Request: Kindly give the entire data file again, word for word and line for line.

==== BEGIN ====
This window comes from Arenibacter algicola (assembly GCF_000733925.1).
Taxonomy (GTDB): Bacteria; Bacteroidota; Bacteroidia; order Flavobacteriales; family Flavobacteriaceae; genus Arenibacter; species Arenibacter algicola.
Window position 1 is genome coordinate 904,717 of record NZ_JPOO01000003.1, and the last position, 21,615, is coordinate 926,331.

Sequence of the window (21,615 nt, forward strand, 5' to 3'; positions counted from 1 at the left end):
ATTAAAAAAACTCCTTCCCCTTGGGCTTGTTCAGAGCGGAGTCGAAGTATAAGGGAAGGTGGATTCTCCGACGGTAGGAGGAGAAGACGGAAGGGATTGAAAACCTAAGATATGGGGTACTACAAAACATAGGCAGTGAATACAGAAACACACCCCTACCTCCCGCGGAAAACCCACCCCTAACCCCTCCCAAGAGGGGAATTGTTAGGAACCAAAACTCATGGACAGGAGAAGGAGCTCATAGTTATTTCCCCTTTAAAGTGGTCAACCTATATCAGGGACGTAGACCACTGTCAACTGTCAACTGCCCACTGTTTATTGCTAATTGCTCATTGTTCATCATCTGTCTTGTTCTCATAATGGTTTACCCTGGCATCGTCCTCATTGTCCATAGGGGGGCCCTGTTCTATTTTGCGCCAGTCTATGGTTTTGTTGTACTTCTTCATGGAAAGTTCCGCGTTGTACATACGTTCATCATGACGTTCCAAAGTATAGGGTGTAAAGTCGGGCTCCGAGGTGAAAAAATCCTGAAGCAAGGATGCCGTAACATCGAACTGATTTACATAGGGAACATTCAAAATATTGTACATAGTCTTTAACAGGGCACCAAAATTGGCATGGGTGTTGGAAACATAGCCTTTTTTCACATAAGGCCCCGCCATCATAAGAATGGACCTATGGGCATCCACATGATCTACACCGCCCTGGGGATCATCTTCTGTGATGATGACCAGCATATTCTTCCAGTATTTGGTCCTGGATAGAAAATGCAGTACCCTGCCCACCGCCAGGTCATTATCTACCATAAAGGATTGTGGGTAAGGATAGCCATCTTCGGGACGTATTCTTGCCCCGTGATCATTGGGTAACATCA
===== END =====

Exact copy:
This window comes from Arenibacter algicola (assembly GCF_000733925.1).
Taxonomy (GTDB): Bacteria; Bacteroidota; Bacteroidia; order Flavobacteriales; family Flavobacteriaceae; genus Arenibacter; species Arenibacter algicola.
Window position 1 is genome coordinate 904,717 of record NZ_JPOO01000003.1, and the last position, 21,615, is coordinate 926,331.

Sequence of the window (21,615 nt, forward strand, 5' to 3'; positions counted from 1 at the left end):
ATTAAAAAAACTCCTTCCCCTTGGGCTTGTTCAGAGCGGAGTCGAAGTATAAGGGAAGGTGGATTCTCCGACGGTAGGAGGAGAAGACGGAAGGGATTGAAAACCTAAGATATGGGGTACTACAAAACATAGGCAGTGAATACAGAAACACACCCCTACCTCCCGCGGAAAACCCACCCCTAACCCCTCCCAAGAGGGGAATTGTTAGGAACCAAAACTCATGGACAGGAGAAGGAGCTCATAGTTATTTCCCCTTTAAAGTGGTCAACCTATATCAGGGACGTAGACCACTGTCAACTGTCAACTGCCCACTGTTTATTGCTAATTGCTCATTGTTCATCATCTGTCTTGTTCTCATAATGGTTTACCCTGGCATCGTCCTCATTGTCCATAGGGGGGCCCTGTTCTATTTTGCGCCAGTCTATGGTTTTGTTGTACTTCTTCATGGAAAGTTCCGCGTTGTACATACGTTCATCATGACGTTCCAAAGTATAGGGTGTAAAGTCGGGCTCCGAGGTGAAAAAATCCTGAAGCAAGGATGCCGTAACATCGAACTGATTTACATAGGGAACATTCAAAATATTGTACATAGTCTTTAACAGGGCACCAAAATTGGCATGGGTGTTGGAAACATAGCCTTTTTTCACATAAGGCCCCGCCATCATAAGAATGGACCTATGGGCATCCACATGATCTACACCGCCCTGGGGATCATCTTCTGTGATGATGACCAGCATATTCTTCCAGTATTTGGTCCTGGATAGAAAATGCAGTACCCTGCCCACCGCCAGGTCATTATCTACCATAAAGGATTGTGGGTAAGGATAGCCATCTTCGGGACGTATTCTTGCCCCGTGATCATTGGGTAACATCA